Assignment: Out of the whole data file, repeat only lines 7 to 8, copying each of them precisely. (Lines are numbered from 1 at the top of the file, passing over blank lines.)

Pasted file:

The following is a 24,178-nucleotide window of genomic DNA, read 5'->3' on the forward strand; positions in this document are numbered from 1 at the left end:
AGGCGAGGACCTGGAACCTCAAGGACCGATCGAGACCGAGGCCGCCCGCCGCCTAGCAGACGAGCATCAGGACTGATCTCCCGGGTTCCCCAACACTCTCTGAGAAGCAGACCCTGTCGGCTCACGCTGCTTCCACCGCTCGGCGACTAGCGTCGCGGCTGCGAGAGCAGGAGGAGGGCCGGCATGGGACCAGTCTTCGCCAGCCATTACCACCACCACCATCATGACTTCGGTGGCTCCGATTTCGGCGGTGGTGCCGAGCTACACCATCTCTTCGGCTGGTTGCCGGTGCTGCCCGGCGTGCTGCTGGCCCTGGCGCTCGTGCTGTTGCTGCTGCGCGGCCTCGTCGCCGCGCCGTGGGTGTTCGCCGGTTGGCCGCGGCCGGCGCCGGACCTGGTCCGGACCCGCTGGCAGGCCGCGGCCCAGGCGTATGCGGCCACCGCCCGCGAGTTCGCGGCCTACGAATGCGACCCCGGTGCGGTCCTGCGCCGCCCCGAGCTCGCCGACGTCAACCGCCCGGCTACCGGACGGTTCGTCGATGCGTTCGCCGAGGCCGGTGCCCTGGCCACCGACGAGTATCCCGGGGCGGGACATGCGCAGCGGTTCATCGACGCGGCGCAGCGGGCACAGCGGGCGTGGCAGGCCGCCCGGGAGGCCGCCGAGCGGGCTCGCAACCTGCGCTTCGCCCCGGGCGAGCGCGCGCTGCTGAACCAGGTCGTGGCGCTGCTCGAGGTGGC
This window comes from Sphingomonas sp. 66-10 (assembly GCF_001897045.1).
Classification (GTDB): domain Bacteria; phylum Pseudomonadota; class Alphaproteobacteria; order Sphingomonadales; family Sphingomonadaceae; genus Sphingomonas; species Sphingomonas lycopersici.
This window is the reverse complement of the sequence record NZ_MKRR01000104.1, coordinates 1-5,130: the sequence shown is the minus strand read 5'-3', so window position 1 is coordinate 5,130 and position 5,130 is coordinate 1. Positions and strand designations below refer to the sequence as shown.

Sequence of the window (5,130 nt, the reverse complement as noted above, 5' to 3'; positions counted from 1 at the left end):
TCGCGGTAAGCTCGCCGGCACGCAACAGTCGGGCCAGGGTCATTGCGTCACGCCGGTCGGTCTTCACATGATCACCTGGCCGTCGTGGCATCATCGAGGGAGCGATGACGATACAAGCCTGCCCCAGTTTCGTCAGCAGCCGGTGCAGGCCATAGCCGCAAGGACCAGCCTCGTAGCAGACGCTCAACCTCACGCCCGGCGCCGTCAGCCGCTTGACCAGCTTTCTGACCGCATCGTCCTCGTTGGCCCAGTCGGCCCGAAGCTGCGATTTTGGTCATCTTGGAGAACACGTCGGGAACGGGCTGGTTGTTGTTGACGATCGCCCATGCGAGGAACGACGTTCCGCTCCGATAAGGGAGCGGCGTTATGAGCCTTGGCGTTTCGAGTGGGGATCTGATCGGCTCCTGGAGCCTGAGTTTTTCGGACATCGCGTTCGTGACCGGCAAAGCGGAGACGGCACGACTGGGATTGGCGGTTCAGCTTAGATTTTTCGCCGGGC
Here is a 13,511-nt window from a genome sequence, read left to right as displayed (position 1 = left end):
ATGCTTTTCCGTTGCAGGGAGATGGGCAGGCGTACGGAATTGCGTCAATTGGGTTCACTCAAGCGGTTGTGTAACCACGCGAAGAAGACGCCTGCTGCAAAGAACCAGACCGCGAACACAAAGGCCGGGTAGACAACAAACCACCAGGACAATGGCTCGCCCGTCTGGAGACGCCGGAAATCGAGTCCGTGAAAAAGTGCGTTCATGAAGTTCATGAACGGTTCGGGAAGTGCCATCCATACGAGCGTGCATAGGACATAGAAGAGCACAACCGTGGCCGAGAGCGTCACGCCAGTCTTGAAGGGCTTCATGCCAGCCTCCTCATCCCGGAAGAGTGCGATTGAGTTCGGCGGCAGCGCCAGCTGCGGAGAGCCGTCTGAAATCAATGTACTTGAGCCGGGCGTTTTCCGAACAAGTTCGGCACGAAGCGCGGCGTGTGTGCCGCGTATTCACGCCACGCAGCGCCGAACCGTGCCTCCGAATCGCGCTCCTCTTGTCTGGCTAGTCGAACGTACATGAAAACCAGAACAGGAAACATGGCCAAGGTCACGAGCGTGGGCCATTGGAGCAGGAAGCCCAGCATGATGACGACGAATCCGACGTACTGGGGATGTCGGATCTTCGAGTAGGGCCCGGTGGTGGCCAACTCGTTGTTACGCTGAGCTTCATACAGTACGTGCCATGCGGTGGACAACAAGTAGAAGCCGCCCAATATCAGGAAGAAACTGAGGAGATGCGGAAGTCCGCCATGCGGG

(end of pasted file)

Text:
TCGCGGTAAGCTCGCCGGCACGCAACAGTCGGGCCAGGGTCATTGCGTCACGCCGGTCGGTCTTCACATGATCACCTGGCCGTCGTGGCATCATCGAGGGAGCGATGACGATACAAGCCTGCCCCAGTTTCGTCAGCAGCCGGTGCAGGCCATAGCCGCAAGGACCAGCCTCGTAGCAGACGCTCAACCTCACGCCCGGCGCCGTCAGCCGCTTGACCAGCTTTCTGACCGCATCGTCCTCGTTGGCCCAGTCGGCCCGAAGCTGCGATTTTGGTCATCTTGGAGAACACGTCGGGAACGGGCTGGTTGTTGTTGACGATCGCCCATGCGAGGAACGACGTTCCGCTCCGATAAGGGAGCGGCGTTATGAGCCTTGGCGTTTCGAGTGGGGATCTGATCGGCTCCTGGAGCCTGAGTTTTTCGGACATCGCGTTCGTGACCGGCAAAGCGGAGACGGCACGACTGGGATTGGCGGTTCAGCTTAGATTTTTCGCCGGGC
Here is a 13,511-nt window from a genome sequence, read left to right as displayed (position 1 = left end):